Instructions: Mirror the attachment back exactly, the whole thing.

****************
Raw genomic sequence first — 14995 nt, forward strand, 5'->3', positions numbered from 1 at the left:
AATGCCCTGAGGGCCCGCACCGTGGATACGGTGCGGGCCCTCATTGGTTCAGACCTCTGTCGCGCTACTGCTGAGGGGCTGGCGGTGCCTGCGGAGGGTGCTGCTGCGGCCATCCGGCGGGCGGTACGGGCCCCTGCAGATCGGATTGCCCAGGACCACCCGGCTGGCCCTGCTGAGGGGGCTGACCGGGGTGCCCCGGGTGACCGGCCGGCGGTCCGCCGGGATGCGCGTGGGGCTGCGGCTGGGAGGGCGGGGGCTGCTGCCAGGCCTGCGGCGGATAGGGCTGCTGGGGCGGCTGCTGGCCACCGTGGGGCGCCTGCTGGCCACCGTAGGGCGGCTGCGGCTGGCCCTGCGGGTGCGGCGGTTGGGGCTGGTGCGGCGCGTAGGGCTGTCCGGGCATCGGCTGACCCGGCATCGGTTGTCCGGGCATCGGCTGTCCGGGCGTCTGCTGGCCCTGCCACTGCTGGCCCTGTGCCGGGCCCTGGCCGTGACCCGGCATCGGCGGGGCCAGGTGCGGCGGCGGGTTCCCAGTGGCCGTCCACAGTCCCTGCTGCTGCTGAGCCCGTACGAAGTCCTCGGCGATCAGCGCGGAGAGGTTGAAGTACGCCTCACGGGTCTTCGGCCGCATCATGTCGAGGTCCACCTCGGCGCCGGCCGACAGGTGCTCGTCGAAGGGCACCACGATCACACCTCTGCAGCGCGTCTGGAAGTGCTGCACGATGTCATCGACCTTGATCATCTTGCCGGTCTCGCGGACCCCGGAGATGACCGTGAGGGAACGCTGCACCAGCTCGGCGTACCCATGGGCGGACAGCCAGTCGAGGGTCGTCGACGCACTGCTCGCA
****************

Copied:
Raw genomic sequence first — 14995 nt, forward strand, 5'->3', positions numbered from 1 at the left:
AATGCCCTGAGGGCCCGCACCGTGGATACGGTGCGGGCCCTCATTGGTTCAGACCTCTGTCGCGCTACTGCTGAGGGGCTGGCGGTGCCTGCGGAGGGTGCTGCTGCGGCCATCCGGCGGGCGGTACGGGCCCCTGCAGATCGGATTGCCCAGGACCACCCGGCTGGCCCTGCTGAGGGGGCTGACCGGGGTGCCCCGGGTGACCGGCCGGCGGTCCGCCGGGATGCGCGTGGGGCTGCGGCTGGGAGGGCGGGGGCTGCTGCCAGGCCTGCGGCGGATAGGGCTGCTGGGGCGGCTGCTGGCCACCGTGGGGCGCCTGCTGGCCACCGTAGGGCGGCTGCGGCTGGCCCTGCGGGTGCGGCGGTTGGGGCTGGTGCGGCGCGTAGGGCTGTCCGGGCATCGGCTGACCCGGCATCGGTTGTCCGGGCATCGGCTGTCCGGGCGTCTGCTGGCCCTGCCACTGCTGGCCCTGTGCCGGGCCCTGGCCGTGACCCGGCATCGGCGGGGCCAGGTGCGGCGGCGGGTTCCCAGTGGCCGTCCACAGTCCCTGCTGCTGCTGAGCCCGTACGAAGTCCTCGGCGATCAGCGCGGAGAGGTTGAAGTACGCCTCACGGGTCTTCGGCCGCATCATGTCGAGGTCCACCTCGGCGCCGGCCGACAGGTGCTCGTCGAAGGGCACCACGATCACACCTCTGCAGCGCGTCTGGAAGTGCTGCACGATGTCATCGACCTTGATCATCTTGCCGGTCTCGCGGACCCCGGAGATGACCGTGAGGGAACGCTGCACCAGCTCGGCGTACCCATGGGCGGACAGCCAGTCGAGGGTCGTCGACGCACTGCTCGCA